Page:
Open Access Research article

Acupuncture and physical exercise for affective symptoms and health-related quality of life in polycystic ovary syndrome: secondary analysis from a randomized controlled trial

Elisabet Stener-Victorin12*, Göran Holm3, Per Olof Janson4, Deborah Gustafson56 and Margda Waern5

Author Affiliations

1 Institute of Neuroscience and Physiology, Department of Physiology, Sahlgrenska Academy, University of Gothenburg, Gothenburg, Sweden

2 Department of Obstetrics and Gynecology, First Affiliated Hospital, Heilongjiang University of Chinese Medicine, Harbin, China

3 Institute of Medicine, Department of Metabolism and Cardiovascular Research, Sahlgrenska Academy, University of Gothenburg, Gothenburg, Sweden

4 Institute of Clinical Science, Department of Obstetrics and Gynaecology, Sahlgrenska Academy, University of Gothenburg, Gothenburg, Sweden

5 Institute of Neuroscience and Physiology, Department of Psychiatry and Neurochemistry, Sahlgrenska Academy, University of Gothenburg, Gothenburg, Sweden

6 State University of New York – Downstate Medical Center, Brooklyn, NY, USA

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BMC Complementary and Alternative Medicine 2013, 13:131  doi:10.1186/1472-6882-13-131

Published: 13 June 2013

Abstract

Background

Women with polycystic ovary syndrome (PCOS) have symptoms of depression and anxiety and impaired health related quality of life (HRQoL). Here we test the post-hoc hypothesis that acupuncture and exercise improve depression and anxiety symptoms and HRQoL in PCOS women.

Methods

Seventy-two PCOS women were randomly assigned to 16 weeks of 1) acupuncture (n = 28); 2) exercise (n = 29); or 3) no intervention (control) (n = 15). Outcome measures included: change in Montgomery Åsberg Depression Rating Scale (MADRS-S), Brief Scale for Anxiety (BSA-S), Swedish Short-Form 36 (SF-36), and PCOS Questionnaire (PCOSQ) scores from baseline to after 16-week intervention, and to 16-week post-intervention follow-up.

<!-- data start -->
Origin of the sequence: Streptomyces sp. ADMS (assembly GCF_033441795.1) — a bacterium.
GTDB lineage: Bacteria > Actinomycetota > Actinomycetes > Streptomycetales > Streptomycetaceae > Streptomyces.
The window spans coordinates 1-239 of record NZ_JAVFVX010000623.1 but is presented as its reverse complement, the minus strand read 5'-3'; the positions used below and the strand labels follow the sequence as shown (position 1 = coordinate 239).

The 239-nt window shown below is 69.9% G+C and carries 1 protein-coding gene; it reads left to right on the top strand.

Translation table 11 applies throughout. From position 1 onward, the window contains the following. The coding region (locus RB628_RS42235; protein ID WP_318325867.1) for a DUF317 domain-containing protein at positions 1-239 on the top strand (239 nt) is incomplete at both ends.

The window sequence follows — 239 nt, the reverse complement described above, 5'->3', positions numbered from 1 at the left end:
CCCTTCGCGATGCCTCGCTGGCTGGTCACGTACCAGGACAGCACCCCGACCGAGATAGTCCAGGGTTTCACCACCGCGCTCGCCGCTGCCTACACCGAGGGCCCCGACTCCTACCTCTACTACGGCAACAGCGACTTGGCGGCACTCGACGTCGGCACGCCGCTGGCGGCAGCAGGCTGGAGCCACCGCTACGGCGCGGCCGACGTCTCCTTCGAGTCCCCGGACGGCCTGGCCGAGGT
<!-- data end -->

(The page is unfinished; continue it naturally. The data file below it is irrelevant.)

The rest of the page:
Results

A reduction in MADRS-S and BSA-S from baseline to 16-weeks post-intervention follow-up was observed for the acupuncture group. The SF-36 domains role physical, energy/vitality, general health perception and the mental component of summary scores improved in the acupuncture group after intervention and at follow-up. Within the exercise group the role physical decreased after treatment, while physical functioning and general health perception scores increased at follow-up. The emotion domain in the PCOSQ improved after 16-weeks of intervention within all three groups, and at follow-up in acupuncture and exercise groups. At follow-up, improvement in the infertility domain was observed within the exercise group.

Conclusion

There was a modest improvement in depression and anxiety scores in women treated with acupuncture, and improved HRQoL scores were noted in both intervention groups. While not a primary focus of the trial, these data suggest continued investigation of mental health outcomes in women treated for PCOS.

Trial registration number

ClinicalTrials.gov Identifier: NCT00484705

Keywords:
Acupuncture; Anxiety; Depression; Exercise; Health-related quality of life; Polycystic ovary syndrome